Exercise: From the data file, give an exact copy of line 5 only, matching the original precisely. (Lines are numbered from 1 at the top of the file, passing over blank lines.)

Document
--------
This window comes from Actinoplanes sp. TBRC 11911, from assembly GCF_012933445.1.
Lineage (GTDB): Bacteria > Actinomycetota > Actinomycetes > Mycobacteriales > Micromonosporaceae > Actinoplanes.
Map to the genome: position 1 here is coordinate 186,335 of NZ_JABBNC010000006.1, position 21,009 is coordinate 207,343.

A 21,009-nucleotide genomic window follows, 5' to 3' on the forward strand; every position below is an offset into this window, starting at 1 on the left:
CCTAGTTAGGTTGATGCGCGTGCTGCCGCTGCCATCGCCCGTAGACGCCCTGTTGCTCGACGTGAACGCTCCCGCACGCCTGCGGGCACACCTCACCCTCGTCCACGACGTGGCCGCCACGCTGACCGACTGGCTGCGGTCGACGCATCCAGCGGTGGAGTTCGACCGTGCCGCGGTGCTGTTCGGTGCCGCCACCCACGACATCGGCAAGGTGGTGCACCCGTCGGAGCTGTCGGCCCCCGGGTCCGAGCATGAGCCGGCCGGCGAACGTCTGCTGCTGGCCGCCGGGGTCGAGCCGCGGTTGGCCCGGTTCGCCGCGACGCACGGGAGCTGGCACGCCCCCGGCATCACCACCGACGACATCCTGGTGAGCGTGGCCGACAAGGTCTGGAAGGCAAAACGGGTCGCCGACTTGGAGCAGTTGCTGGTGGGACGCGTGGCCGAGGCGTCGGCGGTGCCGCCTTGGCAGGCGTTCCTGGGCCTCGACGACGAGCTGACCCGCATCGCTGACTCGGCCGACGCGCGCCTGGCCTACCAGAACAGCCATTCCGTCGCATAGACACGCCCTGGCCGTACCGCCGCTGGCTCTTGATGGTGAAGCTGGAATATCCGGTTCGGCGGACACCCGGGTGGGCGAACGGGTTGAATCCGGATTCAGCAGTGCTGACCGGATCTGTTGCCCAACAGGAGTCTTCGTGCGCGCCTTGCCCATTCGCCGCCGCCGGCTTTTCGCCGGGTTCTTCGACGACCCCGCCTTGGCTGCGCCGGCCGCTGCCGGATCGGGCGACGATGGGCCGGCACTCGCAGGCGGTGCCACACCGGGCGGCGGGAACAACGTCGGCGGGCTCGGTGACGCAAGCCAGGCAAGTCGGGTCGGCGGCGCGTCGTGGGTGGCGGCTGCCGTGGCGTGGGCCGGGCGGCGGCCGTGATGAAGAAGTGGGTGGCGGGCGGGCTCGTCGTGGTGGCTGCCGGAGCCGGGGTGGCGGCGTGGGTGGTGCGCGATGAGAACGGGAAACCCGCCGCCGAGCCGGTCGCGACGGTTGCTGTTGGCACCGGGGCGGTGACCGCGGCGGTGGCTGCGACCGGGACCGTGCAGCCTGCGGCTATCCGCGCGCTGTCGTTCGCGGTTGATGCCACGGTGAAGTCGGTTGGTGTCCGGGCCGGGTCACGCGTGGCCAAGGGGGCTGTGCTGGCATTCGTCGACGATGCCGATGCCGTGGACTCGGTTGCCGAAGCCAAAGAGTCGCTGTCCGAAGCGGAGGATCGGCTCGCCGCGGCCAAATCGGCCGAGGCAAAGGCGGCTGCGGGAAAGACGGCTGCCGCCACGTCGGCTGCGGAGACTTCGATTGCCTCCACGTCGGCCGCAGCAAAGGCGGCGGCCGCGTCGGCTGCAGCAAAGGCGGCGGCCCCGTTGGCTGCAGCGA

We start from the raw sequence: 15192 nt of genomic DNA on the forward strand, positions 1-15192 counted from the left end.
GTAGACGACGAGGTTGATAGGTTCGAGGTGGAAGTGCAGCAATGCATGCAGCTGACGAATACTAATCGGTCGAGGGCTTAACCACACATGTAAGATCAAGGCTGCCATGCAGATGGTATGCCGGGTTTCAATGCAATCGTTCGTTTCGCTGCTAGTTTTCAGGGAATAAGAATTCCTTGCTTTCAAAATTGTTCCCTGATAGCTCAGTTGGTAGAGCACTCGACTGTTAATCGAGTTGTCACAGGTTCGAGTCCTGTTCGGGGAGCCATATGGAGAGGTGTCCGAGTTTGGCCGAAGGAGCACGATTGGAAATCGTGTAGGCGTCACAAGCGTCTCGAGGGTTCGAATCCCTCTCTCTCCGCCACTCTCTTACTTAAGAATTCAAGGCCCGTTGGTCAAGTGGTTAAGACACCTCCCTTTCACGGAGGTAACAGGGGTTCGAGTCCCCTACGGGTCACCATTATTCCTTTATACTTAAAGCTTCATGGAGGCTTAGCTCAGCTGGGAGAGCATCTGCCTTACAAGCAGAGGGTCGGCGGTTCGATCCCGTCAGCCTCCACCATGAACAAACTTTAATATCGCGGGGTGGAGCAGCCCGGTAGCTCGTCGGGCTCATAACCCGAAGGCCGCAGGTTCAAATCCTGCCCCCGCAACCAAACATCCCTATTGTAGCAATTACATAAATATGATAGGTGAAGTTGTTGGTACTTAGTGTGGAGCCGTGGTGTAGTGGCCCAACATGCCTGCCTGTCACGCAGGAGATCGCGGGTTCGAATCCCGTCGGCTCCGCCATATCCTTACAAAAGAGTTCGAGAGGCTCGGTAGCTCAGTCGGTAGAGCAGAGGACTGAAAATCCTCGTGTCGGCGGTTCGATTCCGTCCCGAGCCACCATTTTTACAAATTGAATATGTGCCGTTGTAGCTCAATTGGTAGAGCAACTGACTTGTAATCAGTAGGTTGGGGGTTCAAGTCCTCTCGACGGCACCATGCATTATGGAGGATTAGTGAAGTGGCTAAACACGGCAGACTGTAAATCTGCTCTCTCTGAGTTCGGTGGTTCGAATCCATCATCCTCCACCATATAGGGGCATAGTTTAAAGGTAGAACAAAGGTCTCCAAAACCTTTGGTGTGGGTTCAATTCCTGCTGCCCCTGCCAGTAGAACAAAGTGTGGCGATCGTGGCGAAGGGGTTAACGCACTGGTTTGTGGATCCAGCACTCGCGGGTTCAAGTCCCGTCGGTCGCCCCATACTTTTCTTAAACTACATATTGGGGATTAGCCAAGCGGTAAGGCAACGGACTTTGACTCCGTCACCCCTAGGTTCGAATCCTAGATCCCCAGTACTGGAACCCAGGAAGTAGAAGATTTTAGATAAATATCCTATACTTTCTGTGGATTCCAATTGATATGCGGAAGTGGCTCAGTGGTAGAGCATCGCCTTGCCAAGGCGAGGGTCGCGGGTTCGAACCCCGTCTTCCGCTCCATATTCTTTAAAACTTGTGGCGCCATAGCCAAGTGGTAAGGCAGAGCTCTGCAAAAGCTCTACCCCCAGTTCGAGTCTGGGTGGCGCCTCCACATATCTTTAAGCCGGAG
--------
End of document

CCTAGTTAGGTTGATGCGCGTGCTGCCGCTGCCATCGCCCGTAGACGCCCTGTTGCTCGACGTGAACGCTCCCGCACGCCTGCGGGCACACCTCACCCTCGTCCACGACGTGGCCGCCACGCTGACCGACTGGCTGCGGTCGACGCATCCAGCGGTGGAGTTCGACCGTGCCGCGGTGCTGTTCGGTGCCGCCACCCACGACATCGGCAAGGTGGTGCACCCGTCGGAGCTGTCGGCCCCCGGGTCCGAGCATGAGCCGGCCGGCGAACGTCTGCTGCTGGCCGCCGGGGTCGAGCCGCGGTTGGCCCGGTTCGCCGCGACGCACGGGAGCTGGCACGCCCCCGGCATCACCACCGACGACATCCTGGTGAGCGTGGCCGACAAGGTCTGGAAGGCAAAACGGGTCGCCGACTTGGAGCAGTTGCTGGTGGGACGCGTGGCCGAGGCGTCGGCGGTGCCGCCTTGGCAGGCGTTCCTGGGCCTCGACGACGAGCTGACCCGCATCGCTGACTCGGCCGACGCGCGCCTGGCCTACCAGAACAGCCATTCCGTCGCATAGACACGCCCTGGCCGTACCGCCGCTGGCTCTTGATGGTGAAGCTGGAATATCCGGTTCGGCGGACACCCGGGTGGGCGAACGGGTTGAATCCGGATTCAGCAGTGCTGACCGGATCTGTTGCCCAACAGGAGTCTTCGTGCGCGCCTTGCCCATTCGCCGCCGCCGGCTTTTCGCCGGGTTCTTCGACGACCCCGCCTTGGCTGCGCCGGCCGCTGCCGGATCGGGCGACGATGGGCCGGCACTCGCAGGCGGTGCCACACCGGGCGGCGGGAACAACGTCGGCGGGCTCGGTGACGCAAGCCAGGCAAGTCGGGTCGGCGGCGCGTCGTGGGTGGCGGCTGCCGTGGCGTGGGCCGGGCGGCGGCCGTGATGAAGAAGTGGGTGGCGGGCGGGCTCGTCGTGGTGGCTGCCGGAGCCGGGGTGGCGGCGTGGGTGGTGCGCGATGAGAACGGGAAACCCGCCGCCGAGCCGGTCGCGACGGTTGCTGTTGGCACCGGGGCGGTGACCGCGGCGGTGGCTGCGACCGGGACCGTGCAGCCTGCGGCTATCCGCGCGCTGTCGTTCGCGGTTGATGCCACGGTGAAGTCGGTTGGTGTCCGGGCCGGGTCACGCGTGGCCAAGGGGGCTGTGCTGGCATTCGTCGACGATGCCGATGCCGTGGACTCGGTTGCCGAAGCCAAAGAGTCGCTGTCCGAAGCGGAGGATCGGCTCGCCGCGGCCAAATCGGCCGAGGCAAAGGCGGCTGCGGGAAAGACGGCTGCCGCCACGTCGGCTGCGGAGACTTCGATTGCCTCCACGTCGGCCGCAGCAAAGGCGGCGGCCGCGTCGGCTGCAGCAAAGGCGGCGGCCCCGTTGGCTGCAGCGA